Cybersecurity & COVID-19: Negative & Positive Impacts

“If there’s silence, it’s working. If somebody’s screaming, it’s already too late.”

-Dima Zodek, CEO @ Gunbrig Security, DeepDive Technology Group

What is cybersecurity, and why is it so important?

Cybersecurity has never been a buzzword. Still it is one of the most important components for virtually all enterprises today. Cybersecurity is one of the three pillars your IT environment stands on. There are usually no technological breakthroughs when we talk about security. News stories on this topic mostly cover cyber attacks and huge money losses. But such assaults entail not only money, but more valuable things as well. Such as:

  • Downtime
  • Data
  • Reputation
  • Customer relations

Money is one key metric, of course. However, it takes much more than money to restore trust and customer loyalty.

So, it’s understandable why cybersecurity is important, now let us define what cyber security actually is.

Cyber security refers to the body of technologies, processes, and practices designed to protect networks, devices, programs, and data from attack, damage, or unauthorized access. Cybersecurity may also be referred to as information technology security [1].

In simple words, cybersecurity is something that protects your IT environment, and all the data it holds. If there are breaches, there are losses. Cybersecurity is not only relevant for IT departments; it protects the entire company, through every single department, and thus supports the overall business function of the company, and the customers it represents. Cybersecurity stands for the business. 

Cybersecurity And The COVID-19 Crisis

The recent Pandemic that began in 2020 brought attention to the concept of “remote work” to absolutely unforeseen levels.  Employees worldwide started to work remotely from home (some for the very first time), with essentially no proper protection from a cyber security standpoint. This made the organization’s data more vulnerable than ever. If an IT administrator or cybersecurity provider doesn’t pay enough attention to identity management in remote workspaces, hackers will be able to steal information and then blackmail the owners for ransom.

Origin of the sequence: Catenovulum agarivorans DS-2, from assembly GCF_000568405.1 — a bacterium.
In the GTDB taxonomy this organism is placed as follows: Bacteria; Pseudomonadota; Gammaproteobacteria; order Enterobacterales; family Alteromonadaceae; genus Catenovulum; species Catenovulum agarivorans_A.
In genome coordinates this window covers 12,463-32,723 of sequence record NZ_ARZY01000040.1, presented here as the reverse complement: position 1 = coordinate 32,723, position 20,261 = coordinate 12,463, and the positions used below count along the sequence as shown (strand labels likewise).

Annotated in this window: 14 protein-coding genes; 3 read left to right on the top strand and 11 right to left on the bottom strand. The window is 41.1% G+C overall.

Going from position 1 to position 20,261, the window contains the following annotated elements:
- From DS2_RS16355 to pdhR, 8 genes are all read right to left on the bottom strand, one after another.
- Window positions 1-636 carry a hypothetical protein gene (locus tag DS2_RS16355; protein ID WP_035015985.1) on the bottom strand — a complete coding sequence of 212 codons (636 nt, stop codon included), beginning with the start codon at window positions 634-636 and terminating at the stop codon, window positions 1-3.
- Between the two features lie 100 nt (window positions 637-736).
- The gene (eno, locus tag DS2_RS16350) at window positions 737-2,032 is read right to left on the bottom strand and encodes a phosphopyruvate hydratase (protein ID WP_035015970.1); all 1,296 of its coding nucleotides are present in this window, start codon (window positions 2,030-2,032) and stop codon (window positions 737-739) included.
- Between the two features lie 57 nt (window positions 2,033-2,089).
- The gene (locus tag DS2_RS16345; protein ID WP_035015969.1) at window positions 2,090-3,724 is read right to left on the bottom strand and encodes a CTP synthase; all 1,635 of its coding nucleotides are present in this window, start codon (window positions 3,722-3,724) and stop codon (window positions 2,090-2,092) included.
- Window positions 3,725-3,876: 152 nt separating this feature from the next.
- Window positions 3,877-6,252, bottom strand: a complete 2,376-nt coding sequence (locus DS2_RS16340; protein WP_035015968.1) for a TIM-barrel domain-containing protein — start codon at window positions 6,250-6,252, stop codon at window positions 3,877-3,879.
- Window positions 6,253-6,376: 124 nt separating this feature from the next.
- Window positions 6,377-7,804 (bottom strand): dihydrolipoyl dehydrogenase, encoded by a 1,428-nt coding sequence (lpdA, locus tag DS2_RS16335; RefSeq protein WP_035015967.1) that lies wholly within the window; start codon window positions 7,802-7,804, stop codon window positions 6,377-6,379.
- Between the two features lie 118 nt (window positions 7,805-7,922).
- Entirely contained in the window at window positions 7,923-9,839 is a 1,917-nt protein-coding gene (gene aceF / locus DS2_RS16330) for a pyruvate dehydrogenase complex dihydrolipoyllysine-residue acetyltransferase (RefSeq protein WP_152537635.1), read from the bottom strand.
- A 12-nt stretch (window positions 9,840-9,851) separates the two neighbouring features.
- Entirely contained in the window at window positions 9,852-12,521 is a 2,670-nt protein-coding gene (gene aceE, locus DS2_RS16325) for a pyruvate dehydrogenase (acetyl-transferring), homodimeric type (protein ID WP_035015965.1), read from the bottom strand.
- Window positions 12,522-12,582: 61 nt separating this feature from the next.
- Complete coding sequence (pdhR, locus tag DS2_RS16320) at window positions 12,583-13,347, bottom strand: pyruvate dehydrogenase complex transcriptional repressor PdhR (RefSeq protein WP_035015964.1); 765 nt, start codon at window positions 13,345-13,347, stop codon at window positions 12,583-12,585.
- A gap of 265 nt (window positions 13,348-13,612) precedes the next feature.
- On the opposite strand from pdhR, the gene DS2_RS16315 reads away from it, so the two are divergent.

Statistics speaks for themselves:

  • Cybercrime Up 600% Due To COVID-19 Pandemic [2]
  • Between February and May of 2020, more than 500,000 individuals globally were affected by cyber-attacks on video conferencing services alone [3]
  • 35% of recently reported cyber-attacks saw hackers using new & previously-unseen malware, or hacking methods [3]

It is obvious that the Coronavirus gave new opportunities for attackers. But the problem is not in COVID or any other crises. It only shows us that most of the businesses were simply not ready in such quick-shifts in how we work, relying on standard protection methods when remote-from-work policies require companies to develop entirely new ones.  In any company – now increasingly common in the post-pandemic era – there will always be some person or team working remotely, under some circumstances. Remote work may look like a home-office setup, a local coffee bar, a cross-continent business trip, or an across-the-world honeymoon with periodic email checks.  The new work-from-anywhere era raises the question: what are appropriate cyber security practices, policies, and identity management?

Dima Zodek, CEO @ Gunbrig Security, a member of DeepDive Technology Group, shared several key insights as to where the work-from-home cybersecurity challenges lie. From using personal laptops at home, to security weaknesses in home-based IT infrastructure, to WIFI router security limitations. “The whole home setup is vulnerable,” shares Dima. “With all the files that the average employee downloads from the internet that are not monitored by IT administrators, we’re downloading nasty backdoors for hackers, into our computers, and we don’t even know it!” Dima strongly believes that most enterprises are ill-prepared to address the red-flags which the work-from-home movement has created. “It’s not enough to put HTTPS; you cannot rely on SSL certificates; a better way is to protect with VPN channels.” Dima emphasizes the importance of securing your employee’s communication channel with the backbone of your organization’s core services. “Even though we’re going ‘back to normal,’ many employees, teams, and companies will continue working from home, so it’s important that we address the red-flags from a security standpoint,” adds Dima.